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miracles by putting them on a level with the remarkable story about the fire which stopped the rebuilding of the temple, or that about the death of Arius—but Dr. Newman is above suspicion. The pity is that his list of what he delicately terms "difficult" instances is so short. Why omit the manufacture of Eve out of Adam's rib, on the strict historical accuracy of which the chief argument of the defenders of an iniquitous portion of our present marriage law depends? Why leave out the account of the "Bene Elohim" and their gallantries, on which a large part of the worst practices of the mediæval inquisitors into witchcraft was based? Why forget the angel who wrestled with Jacob, and, as the account suggests, somewhat overstepped the bounds of fair play at the end of the struggle? Surely we must agree with Dr. Newman that, if all these camels have gone down, it savors of affectation to strain at such gnats as the sudden ailment of Arius in the midst of his deadly, if prayerful,[1] enemies; and the fiery explosion which stopped the Julian building operations. Though the words of the "Conclusion" of the "Essay on Miracles" may, perhaps, be quoted against me, I may express my satisfaction at finding myself in substantial accordance with a theologian above all suspicion of heterodoxy. With all my heart, I can declare my belief that there is just as good reason for believing in the miraculous slaying of the man who fell short of the Athanasian power of affirming contradictories, with respect to the nature of the Godhead, as there is for believing in the stories of the serpent and the ark told in Genesis, the speaking of Balaam's ass in Numbers, or the floating of the axe, at Elisha's order, in the second book of Kings.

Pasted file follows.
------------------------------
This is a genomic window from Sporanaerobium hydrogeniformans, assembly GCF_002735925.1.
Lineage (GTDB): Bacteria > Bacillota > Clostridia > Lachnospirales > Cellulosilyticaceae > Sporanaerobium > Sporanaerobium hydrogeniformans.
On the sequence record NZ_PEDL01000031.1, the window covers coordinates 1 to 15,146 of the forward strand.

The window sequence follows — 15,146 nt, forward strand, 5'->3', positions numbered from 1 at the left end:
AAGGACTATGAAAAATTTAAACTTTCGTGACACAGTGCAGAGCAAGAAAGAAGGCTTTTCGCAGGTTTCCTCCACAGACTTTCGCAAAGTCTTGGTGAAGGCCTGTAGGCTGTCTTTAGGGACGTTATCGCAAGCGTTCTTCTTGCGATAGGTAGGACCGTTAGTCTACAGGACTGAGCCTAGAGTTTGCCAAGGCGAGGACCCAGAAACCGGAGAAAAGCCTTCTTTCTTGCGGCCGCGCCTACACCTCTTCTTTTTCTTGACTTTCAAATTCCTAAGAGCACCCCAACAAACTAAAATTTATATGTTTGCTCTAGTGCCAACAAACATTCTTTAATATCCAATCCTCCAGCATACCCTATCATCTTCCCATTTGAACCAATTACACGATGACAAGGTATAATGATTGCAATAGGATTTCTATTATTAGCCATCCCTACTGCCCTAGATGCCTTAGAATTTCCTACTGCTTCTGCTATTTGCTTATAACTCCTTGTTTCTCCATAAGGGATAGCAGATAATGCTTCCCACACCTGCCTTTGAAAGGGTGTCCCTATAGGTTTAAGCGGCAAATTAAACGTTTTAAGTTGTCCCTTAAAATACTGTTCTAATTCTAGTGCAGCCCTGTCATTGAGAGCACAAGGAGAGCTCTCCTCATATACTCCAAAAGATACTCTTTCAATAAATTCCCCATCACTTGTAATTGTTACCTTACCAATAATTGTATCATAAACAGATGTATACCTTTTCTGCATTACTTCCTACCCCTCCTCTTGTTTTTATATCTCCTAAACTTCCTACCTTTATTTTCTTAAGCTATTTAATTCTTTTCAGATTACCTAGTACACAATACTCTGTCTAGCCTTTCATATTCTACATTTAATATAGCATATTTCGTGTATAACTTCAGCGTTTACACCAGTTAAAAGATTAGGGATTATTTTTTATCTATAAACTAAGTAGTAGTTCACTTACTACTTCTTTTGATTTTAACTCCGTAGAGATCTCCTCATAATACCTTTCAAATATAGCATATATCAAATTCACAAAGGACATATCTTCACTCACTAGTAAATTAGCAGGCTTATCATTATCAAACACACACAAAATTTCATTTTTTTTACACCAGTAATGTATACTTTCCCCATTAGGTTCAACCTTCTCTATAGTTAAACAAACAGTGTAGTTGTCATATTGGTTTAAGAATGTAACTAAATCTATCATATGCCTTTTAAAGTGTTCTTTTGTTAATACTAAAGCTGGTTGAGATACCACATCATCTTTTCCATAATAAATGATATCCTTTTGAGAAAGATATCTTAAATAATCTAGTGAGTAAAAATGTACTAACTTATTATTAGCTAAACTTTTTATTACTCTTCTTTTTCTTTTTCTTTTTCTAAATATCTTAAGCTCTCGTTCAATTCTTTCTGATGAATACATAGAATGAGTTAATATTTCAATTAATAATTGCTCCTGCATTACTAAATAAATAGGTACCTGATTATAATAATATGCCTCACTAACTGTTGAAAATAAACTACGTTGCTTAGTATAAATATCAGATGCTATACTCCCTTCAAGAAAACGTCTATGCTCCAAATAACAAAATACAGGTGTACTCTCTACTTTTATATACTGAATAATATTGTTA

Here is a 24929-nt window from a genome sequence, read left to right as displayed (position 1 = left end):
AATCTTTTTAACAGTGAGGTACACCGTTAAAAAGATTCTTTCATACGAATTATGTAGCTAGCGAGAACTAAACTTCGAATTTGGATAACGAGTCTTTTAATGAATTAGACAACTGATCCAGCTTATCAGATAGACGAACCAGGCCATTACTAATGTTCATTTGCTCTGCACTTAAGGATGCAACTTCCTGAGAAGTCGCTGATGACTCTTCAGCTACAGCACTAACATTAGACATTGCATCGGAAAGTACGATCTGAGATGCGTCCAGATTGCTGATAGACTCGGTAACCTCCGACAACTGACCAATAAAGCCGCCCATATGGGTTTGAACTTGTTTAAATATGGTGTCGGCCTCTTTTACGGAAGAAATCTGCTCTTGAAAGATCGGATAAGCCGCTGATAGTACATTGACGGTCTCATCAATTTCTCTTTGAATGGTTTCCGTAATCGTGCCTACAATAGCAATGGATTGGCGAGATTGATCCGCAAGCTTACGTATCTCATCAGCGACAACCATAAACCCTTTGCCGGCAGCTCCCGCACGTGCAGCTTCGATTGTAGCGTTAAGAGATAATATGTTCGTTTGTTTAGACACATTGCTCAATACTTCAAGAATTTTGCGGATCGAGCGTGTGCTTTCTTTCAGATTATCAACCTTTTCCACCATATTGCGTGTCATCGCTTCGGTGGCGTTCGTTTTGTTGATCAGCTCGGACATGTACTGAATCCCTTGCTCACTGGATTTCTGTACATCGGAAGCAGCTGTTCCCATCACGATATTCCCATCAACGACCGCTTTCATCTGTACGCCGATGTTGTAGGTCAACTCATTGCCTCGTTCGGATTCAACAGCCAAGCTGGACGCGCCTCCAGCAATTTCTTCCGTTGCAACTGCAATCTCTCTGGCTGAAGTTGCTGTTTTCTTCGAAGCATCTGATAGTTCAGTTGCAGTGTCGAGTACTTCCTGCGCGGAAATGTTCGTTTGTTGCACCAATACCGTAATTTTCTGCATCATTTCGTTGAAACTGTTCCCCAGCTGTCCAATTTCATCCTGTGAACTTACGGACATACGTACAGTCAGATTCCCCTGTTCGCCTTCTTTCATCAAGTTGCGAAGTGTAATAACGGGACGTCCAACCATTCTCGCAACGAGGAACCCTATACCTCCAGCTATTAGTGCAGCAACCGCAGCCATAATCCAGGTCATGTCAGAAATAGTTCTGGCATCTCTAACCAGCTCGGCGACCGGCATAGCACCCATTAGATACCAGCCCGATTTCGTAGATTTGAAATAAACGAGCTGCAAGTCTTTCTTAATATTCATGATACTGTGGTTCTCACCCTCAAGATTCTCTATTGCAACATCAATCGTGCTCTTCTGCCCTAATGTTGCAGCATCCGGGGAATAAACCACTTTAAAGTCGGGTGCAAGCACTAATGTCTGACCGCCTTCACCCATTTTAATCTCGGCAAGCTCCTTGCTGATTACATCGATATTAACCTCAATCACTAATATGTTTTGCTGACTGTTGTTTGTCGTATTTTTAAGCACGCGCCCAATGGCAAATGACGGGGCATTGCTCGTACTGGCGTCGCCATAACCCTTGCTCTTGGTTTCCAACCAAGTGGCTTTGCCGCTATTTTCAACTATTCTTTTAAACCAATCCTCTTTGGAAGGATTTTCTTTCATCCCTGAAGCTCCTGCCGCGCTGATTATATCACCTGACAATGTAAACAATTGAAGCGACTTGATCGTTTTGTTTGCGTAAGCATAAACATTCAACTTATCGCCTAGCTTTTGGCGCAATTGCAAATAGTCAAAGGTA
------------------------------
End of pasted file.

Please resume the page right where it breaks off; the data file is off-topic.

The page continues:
It is one of the peculiarities of a really sound argument that it is susceptible of the fullest development; and that it sometimes leads to conclusions unexpected by those who employ it. To my mind it is impossible to refuse to follow Dr. Newman when he extends his reasoning from the miracles of the patristic and mediæval ages backward in time as far as miracles are recorded. But, if the rules of logic are valid, I feel compelled to extend the argument forward to the alleged Roman miracles of the present day, which Dr. Newman might not have admitted.

  1. According to Dr, Newman, "This prayer [that of Bishop Alexander, who begged God to 'take Arius away'] is said to have been offered about 3 p. m. on the Saturday; that same evening Arius was in the great square of Constantine, when he was suddenly seized with indisposition" (p. clxx). The "infidel" Gibbon seems to have dared to suggest that "an option between poison and miracle" is presented by this case; and it must be admitted, that if the bishop had been within reach of a modern police magistrate, things might have gone hardly with him. Modern "infidels," possessed of a slight knowledge of chemistry, are not unlikely, with no less audacity, to suggest an "option between fire-damp and miracle" in seeking for the cause of the fiery outburst at Jerusalem.